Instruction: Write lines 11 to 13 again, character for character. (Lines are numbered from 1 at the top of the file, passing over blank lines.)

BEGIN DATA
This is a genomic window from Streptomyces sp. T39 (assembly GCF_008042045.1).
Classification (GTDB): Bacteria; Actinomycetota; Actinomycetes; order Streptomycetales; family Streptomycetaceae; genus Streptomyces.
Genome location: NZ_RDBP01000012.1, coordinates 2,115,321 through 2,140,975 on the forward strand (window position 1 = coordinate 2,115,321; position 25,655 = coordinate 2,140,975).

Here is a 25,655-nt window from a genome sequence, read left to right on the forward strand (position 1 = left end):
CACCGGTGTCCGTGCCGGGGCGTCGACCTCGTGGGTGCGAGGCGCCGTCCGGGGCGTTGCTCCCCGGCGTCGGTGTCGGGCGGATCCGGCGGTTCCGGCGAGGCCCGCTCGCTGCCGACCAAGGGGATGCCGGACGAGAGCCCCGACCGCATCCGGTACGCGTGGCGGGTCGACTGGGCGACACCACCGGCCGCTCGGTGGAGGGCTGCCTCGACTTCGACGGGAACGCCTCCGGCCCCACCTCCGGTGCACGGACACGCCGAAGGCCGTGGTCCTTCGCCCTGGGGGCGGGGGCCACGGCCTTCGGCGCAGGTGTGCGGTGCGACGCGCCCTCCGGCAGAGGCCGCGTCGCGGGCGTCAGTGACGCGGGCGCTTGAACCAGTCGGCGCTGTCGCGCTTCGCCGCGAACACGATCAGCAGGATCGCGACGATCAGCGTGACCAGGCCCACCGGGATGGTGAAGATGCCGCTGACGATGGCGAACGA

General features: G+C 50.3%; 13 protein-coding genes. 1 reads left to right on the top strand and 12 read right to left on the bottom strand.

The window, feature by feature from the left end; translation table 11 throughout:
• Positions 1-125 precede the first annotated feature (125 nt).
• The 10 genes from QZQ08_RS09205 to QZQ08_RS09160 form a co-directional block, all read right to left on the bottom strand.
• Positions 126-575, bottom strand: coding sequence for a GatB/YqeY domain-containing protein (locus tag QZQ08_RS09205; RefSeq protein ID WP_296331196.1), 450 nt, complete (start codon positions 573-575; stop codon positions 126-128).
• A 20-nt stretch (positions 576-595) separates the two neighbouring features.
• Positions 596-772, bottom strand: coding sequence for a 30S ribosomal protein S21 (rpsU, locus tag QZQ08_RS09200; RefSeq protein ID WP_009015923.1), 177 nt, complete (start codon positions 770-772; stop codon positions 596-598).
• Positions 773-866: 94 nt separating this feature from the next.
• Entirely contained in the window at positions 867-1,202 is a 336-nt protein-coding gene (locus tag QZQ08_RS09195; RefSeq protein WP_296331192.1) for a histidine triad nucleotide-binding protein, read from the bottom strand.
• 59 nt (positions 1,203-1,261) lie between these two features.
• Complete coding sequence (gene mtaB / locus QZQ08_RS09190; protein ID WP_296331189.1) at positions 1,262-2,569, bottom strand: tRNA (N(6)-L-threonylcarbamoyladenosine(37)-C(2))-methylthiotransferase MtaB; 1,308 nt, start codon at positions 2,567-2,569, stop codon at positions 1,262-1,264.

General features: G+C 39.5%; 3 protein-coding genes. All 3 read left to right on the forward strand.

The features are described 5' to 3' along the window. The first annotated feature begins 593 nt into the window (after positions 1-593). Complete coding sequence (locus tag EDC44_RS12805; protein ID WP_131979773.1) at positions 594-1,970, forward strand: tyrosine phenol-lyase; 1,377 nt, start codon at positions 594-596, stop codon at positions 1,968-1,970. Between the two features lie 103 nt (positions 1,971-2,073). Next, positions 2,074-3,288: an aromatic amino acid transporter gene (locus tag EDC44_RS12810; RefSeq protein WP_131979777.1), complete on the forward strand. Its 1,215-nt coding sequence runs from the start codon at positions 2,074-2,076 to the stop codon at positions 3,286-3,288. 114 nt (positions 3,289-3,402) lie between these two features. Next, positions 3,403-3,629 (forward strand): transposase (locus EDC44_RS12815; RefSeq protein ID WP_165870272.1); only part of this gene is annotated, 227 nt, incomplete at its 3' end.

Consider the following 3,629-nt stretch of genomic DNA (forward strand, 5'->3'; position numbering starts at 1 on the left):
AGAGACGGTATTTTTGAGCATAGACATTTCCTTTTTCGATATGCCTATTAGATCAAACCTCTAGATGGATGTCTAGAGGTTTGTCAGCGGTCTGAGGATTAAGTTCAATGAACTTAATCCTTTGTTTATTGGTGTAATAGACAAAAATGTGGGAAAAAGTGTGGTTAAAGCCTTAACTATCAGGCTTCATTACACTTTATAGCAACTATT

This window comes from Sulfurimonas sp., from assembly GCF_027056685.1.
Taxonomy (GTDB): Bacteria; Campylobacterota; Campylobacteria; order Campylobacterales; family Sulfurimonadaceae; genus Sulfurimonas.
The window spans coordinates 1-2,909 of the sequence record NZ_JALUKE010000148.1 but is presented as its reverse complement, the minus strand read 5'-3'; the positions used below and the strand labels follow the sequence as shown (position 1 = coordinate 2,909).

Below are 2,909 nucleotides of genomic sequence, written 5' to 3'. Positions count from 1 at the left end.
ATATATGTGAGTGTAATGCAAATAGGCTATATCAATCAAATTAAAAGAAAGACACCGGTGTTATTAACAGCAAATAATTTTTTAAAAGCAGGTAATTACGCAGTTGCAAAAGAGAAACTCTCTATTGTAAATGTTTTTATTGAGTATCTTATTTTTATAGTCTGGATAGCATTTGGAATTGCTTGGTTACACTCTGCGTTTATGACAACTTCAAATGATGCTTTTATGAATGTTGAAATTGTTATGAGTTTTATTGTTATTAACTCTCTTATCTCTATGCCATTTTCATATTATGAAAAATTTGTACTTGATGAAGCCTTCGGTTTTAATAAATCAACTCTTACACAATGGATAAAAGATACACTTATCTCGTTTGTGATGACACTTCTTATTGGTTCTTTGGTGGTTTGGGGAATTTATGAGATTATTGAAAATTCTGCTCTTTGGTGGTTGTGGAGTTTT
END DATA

• A 20-nt stretch (positions 576-595) separates the two neighbouring features.
• Positions 596-772, bottom strand: coding sequence for a 30S ribosomal protein S21 (rpsU, locus tag QZQ08_RS09200; RefSeq protein ID WP_009015923.1), 177 nt, complete (start codon positions 770-772; stop codon positions 596-598).
• Positions 773-866: 94 nt separating this feature from the next.